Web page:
Find out more about our BBC Good Food reviews.
Genius julienne peeler
Lakeland SharpPeel julienne peeler
This reasonably-priced gadget looks like your average vegetable peeler, but in fact it serves to create thin, evenly-sized julienne strips, bypassing the need for fiddly chopping. The ribbon effect also means you can skip splashing out on a bulky spiralizer. The blades are super-sharp to allow for the precise finish, so it should be used with care, but for thrifty, time-saving vegetable prep, it can’t be beaten.
Handy kitchen scales
Easy to use, great value for money and, true to the name, a bright citrus colour – these reliable scales can’t be beaten on the price front. They’re slimline and easy to store, making them a great option for students or those pressed for space.
Available from Harbour Living (£8.99)
This is one clever design for the price. It allows you to grate in both directions, has a handy area for catching food and has a really good fine grate function. It also sits flat on the work surface and doesn’t wobble about, avoiding mess and mishaps. What’s not to love?
Available from IKEA (£7)
Cheap chopping board
Wilko bamboo chopping board
This simple board has no bells or whistles, but it comes in at under a fiver so we’re not complaining. The bamboo is strong as an oak and compared to alternatives of a similar price, it’s attractive enough to double as a breadboard or serving platter. If you’re buying a board for somebody going off to university, this one should be your first choice.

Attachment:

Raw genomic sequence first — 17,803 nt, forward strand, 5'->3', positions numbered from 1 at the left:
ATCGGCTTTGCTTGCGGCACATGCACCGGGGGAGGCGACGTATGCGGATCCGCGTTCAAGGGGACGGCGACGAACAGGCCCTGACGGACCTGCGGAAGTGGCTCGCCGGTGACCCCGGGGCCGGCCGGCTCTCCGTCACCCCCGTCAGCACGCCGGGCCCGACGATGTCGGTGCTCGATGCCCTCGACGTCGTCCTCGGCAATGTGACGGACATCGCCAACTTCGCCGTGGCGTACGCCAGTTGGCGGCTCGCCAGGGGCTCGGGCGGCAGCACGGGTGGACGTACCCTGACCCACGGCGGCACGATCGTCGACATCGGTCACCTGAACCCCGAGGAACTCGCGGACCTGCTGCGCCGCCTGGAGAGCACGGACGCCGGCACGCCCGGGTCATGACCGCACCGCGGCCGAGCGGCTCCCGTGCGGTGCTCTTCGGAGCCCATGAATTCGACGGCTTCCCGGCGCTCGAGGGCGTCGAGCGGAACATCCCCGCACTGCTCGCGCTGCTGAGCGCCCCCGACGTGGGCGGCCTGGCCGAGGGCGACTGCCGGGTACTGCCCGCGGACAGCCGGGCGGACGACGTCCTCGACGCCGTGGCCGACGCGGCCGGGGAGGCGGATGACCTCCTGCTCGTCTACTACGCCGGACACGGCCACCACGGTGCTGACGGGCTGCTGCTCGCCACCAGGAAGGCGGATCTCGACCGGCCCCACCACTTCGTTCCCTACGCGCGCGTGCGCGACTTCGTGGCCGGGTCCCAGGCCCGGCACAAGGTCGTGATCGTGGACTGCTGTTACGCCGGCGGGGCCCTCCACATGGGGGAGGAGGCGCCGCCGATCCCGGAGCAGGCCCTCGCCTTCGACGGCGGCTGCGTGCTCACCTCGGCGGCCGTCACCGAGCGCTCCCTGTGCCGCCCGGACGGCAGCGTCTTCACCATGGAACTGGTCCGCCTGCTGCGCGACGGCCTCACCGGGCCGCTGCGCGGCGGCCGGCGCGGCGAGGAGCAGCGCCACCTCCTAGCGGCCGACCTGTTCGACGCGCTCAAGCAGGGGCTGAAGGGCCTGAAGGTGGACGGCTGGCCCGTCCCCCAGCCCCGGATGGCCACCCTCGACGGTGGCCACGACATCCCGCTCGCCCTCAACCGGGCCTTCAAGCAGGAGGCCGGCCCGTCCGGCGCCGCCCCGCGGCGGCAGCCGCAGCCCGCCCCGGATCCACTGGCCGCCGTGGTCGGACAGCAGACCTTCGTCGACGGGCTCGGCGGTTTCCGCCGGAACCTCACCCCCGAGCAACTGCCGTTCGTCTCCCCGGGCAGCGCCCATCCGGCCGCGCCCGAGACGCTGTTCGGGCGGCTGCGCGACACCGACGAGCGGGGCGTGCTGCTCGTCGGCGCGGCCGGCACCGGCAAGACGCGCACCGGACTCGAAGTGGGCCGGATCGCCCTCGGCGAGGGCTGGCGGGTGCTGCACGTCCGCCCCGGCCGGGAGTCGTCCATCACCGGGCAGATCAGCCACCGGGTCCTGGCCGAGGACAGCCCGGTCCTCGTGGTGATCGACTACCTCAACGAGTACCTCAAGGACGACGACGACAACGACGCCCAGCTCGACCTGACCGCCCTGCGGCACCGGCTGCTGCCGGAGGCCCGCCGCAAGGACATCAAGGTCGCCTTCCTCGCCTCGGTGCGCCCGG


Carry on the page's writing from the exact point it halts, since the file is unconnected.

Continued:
Available at Wilko (£4.50)
Versatile roasting tin
This diminutive roaster could double as a brownie tin and is great for cooking solo or for a plus-one. It can’t be used over a flame, so this isn’t one to buy if you like making gravy from pan juices, but you can always decant them into a saucepan. It’s available in larger sizes and the non-stick coating is excellent.
Super smart knife sharpener
With its compact size and suction pad base, this little gadget is one seriously clever invention. It takes up barely any kitchen space and the lever secures the suction base to the surface incredibly firmly – so much so, you could sharpen one-handed. It feels safe, intuitive to use and after three pulls our blunt knife was very sharp.
Not the weightiest knife in the block but it’s sharp and really comfortable to use. Our testers particularly liked the finger stop at the end of the handle that fits the first finger almost like a trigger. Sharp enough to carry out all our tasks and flexible enough to make it multi-purpose, we thought this a great first-time knife for a rookie cook.
Available from Robert Dyas (£8.99)
For all of the products mentioned in this review, various retailers have been suggested by our affiliate partner Monetizer 101 and are not suggested or chosen by BBC Good Food. For more information on how these retailers are selected and the nature of our partnership, please read the Monetizer101 FAQ page.
More product reviews
This review was last updated in October 2018. If you have any questions, suggestions for future reviews or spot anything that has changed in price or availability, please get in touch at email@example.com.
Do you have a thrifty piece of foodie kit you can’t live without? We’d love to hear your product suggestions in the comments below…